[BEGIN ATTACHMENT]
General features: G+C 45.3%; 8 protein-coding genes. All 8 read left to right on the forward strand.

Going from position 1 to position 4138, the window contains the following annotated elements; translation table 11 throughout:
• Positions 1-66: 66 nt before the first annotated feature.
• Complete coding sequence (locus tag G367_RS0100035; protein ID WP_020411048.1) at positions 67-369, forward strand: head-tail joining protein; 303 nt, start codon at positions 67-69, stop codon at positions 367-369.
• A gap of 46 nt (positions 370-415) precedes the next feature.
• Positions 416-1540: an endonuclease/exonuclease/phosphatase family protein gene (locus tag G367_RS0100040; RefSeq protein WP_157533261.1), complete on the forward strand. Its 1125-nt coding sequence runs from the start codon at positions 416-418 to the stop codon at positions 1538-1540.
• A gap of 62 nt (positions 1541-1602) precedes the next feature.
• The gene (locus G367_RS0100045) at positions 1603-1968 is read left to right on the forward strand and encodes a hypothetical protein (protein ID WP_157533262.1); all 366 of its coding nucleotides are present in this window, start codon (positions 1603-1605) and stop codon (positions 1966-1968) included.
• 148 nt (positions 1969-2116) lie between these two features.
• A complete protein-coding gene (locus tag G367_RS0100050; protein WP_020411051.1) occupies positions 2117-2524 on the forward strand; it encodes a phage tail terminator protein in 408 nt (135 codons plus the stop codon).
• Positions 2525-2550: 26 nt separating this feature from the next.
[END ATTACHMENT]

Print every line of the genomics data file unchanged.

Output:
General features: G+C 45.3%; 8 protein-coding genes. All 8 read left to right on the forward strand.

Going from position 1 to position 4138, the window contains the following annotated elements; translation table 11 throughout:
• Positions 1-66: 66 nt before the first annotated feature.
• Complete coding sequence (locus tag G367_RS0100035; protein ID WP_020411048.1) at positions 67-369, forward strand: head-tail joining protein; 303 nt, start codon at positions 67-69, stop codon at positions 367-369.
• A gap of 46 nt (positions 370-415) precedes the next feature.
• Positions 416-1540: an endonuclease/exonuclease/phosphatase family protein gene (locus tag G367_RS0100040; RefSeq protein WP_157533261.1), complete on the forward strand. Its 1125-nt coding sequence runs from the start codon at positions 416-418 to the stop codon at positions 1538-1540.
• A gap of 62 nt (positions 1541-1602) precedes the next feature.
• The gene (locus G367_RS0100045) at positions 1603-1968 is read left to right on the forward strand and encodes a hypothetical protein (protein ID WP_157533262.1); all 366 of its coding nucleotides are present in this window, start codon (positions 1603-1605) and stop codon (positions 1966-1968) included.
• 148 nt (positions 1969-2116) lie between these two features.
• A complete protein-coding gene (locus tag G367_RS0100050; protein WP_020411051.1) occupies positions 2117-2524 on the forward strand; it encodes a phage tail terminator protein in 408 nt (135 codons plus the stop codon).
• Positions 2525-2550: 26 nt separating this feature from the next.